On Tuesday, Mayor Bloomberg announced a new pilot program to provide livery van service for transit-starved neighborhoods in Brooklyn and Queens, a proposal stemming from his 2009 campaign transit platform. The push to provide more mobility options in the wake of MTA service cuts is to be applauded, as is the administration’s willingness to experiment with something new. But the jury is still out on this one. In particular, how livery vans will be integrated with the transit system remains a big question mark.
To clarify what’s in the works, livery vans are going to be a completely new service, not an expansion of the existing commuter van program. Currently-licensed commuter vans operate within specific geographic areas, but lack defined routes, according to a spokesperson for the Taxi and Limousine Commission. Livery vans, in contrast, would travel between fixed pick-up and drop-off spots, though drivers would be able to take any route they choose between them. Drivers would also be allowed to drop off passengers at locations of their choice, he said, not just at fixed stops.
The fares are likely to be $2, with longer rides costing up to $4, according to media reports, and there won’t be free transfers to MTA subways and buses. "The issue here is not whether it’s more expensive or less expensive; it’s whether the service exists or not," said Bloomberg at Tuesday’s press conference.
Transit advocates expressed guarded praise for the plan, noting that a detailed proposal was still forthcoming. "Providing new options like this is part of providing for a car-free lifestyle," said Transportation Alternatives’ Noah Budnick. The Straphangers Campaign’s Gene Russianoff also believed that livery vans could help improve mobility for New Yorkers, if implemented appropriately.
In order to make the livery van pilot successful, it’s being accompanied by a major enforcement push. The TLC will target unlicensed vans, unlicensed drivers, and licensed vehicles working outside the the bounds of authorized activities, said the agency spokesperson. The idea is that illegal vans, not subject to safety and insurance requirements, would undercut the more tightly regulated livery service.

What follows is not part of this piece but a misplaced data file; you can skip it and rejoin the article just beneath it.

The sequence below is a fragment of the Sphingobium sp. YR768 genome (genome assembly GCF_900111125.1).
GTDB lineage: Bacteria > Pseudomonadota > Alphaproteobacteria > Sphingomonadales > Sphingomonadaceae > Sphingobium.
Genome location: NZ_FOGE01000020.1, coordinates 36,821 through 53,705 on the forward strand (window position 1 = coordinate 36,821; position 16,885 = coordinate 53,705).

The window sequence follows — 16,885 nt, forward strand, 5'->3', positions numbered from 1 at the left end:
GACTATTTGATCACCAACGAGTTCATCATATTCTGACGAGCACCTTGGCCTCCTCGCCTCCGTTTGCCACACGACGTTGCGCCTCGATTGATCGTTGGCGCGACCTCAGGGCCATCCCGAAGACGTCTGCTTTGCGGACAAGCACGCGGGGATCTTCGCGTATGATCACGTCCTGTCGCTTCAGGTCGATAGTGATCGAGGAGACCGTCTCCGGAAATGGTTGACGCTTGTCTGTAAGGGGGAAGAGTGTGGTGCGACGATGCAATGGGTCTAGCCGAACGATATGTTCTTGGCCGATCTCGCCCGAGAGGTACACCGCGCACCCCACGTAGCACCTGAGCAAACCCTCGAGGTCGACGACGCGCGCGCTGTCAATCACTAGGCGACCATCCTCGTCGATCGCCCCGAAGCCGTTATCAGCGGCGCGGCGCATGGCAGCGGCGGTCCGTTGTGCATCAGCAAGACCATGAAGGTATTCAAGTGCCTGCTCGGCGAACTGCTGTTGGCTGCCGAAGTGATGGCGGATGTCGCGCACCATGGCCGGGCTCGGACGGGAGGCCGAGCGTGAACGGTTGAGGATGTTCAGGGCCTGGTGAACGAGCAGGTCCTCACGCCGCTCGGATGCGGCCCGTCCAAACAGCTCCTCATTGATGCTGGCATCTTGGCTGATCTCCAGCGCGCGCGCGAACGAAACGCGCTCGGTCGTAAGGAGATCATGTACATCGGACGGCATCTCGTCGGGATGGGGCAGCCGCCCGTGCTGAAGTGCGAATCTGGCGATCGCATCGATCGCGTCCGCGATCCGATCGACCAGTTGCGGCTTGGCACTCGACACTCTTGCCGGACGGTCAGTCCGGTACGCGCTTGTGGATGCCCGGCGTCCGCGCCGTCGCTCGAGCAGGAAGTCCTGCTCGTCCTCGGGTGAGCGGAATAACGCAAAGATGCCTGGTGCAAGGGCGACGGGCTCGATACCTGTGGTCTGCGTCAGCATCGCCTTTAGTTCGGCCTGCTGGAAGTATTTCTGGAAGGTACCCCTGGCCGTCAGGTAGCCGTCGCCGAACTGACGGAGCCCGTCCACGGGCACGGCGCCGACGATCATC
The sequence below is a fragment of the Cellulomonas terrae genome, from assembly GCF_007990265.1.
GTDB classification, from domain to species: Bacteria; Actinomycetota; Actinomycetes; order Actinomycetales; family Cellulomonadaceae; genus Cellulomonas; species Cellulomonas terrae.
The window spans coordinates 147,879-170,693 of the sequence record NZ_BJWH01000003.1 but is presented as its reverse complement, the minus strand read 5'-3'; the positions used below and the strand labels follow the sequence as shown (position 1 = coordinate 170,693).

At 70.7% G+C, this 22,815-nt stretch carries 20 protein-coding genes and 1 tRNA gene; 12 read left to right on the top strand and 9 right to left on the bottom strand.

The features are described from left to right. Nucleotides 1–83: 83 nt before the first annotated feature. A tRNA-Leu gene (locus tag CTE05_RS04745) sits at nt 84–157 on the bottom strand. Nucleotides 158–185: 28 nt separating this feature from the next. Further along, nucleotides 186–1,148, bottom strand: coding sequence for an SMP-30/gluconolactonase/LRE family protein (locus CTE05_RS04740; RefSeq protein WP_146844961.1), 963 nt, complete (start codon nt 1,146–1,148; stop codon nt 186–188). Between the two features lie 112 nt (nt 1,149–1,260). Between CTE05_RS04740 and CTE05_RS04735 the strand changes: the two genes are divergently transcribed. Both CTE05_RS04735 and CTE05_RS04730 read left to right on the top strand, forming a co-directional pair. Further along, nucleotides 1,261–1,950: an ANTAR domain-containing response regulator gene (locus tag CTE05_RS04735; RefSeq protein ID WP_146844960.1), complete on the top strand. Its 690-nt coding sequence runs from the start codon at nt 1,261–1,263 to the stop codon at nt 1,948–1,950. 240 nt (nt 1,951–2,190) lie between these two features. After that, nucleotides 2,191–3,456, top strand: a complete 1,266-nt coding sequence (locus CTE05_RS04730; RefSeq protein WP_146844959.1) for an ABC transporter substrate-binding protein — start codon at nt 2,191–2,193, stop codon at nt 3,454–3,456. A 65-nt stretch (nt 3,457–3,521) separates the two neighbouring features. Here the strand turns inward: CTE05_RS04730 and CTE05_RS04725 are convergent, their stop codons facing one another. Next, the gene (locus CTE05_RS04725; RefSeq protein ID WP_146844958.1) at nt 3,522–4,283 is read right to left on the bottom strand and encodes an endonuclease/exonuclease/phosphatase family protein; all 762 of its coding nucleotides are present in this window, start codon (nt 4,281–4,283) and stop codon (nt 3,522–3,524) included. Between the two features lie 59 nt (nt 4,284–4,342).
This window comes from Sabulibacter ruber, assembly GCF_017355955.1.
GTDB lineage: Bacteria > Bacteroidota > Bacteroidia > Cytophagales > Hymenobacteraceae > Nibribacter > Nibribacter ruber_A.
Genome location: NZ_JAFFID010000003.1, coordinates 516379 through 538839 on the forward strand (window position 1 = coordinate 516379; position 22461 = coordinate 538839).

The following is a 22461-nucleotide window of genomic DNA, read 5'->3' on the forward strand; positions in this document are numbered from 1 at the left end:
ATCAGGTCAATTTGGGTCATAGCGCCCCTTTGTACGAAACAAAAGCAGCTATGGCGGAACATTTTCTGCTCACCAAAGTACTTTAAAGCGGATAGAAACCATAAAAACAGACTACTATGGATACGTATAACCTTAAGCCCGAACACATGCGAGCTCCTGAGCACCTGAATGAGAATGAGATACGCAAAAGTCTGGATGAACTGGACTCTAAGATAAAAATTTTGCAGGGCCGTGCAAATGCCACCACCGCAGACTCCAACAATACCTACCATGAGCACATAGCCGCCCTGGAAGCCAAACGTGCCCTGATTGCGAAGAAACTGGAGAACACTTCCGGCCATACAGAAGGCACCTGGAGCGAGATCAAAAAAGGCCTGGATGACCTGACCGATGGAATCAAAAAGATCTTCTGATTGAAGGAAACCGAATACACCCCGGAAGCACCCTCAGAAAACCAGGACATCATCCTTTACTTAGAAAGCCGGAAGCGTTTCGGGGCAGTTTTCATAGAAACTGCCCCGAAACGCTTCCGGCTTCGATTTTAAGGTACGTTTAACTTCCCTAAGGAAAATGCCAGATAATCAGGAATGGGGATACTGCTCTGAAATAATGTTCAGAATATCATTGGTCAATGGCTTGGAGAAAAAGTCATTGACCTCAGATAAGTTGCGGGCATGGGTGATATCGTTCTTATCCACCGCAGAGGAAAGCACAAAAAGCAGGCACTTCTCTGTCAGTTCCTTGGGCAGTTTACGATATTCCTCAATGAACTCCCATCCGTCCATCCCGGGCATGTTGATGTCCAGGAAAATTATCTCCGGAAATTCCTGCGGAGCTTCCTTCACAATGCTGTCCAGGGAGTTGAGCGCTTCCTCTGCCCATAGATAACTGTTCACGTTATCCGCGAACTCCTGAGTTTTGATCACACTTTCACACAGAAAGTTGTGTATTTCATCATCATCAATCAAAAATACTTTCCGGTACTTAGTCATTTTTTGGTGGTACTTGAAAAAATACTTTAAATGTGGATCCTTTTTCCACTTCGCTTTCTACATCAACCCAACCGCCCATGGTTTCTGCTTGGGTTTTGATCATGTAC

But from there, the picture becomes less clear. One big unknown is exactly where these livery vans will run. The stops will be set in the next few weeks, according to the TLC, and the mayor promised to put the routes in areas affected by MTA bus cuts. But just how the stops connect with buses and trains will determine how much livery cab service will complement transit, and how much it will substitute for it.
The relationship between transit and livery cabs grows even more muddled. We asked the TLC what would happen to these routes if the MTA ever restores bus service to these areas and were told "this program is not tied to any actions the MTA has taken or will take in the future." Decisions to discontinue or expand the service, said the TLC spokesperson, would be made based on livery industry capacity and public appetite for the service. That suggests a very different relationship with service cuts than the mayor suggested.
The presence of Deputy Mayor Stephen Goldsmith at Tuesday’s announcement adds an extra resonance to the question of whether livery vans would replace, rather than augment, MTA service. As mayor of Indianapolis, Goldsmith’s major transit initiative was a plan to privatize city buses.
Another key question: Though it’s billed as a one-year pilot, according to the TLC, the metrics for success are still under development. In other words, we don’t yet know what the program’s goals are, or what it’s ultimate purpose is.
Finding innovative new ways to bring car-free mobility to transit-poor neighborhoods, particularly in a time of austerity, is a good thing, and in the short-term that’s all this plan is about. But where it is headed in the long run, how it fits into a larger transportation vision, remains completely and problematically opaque.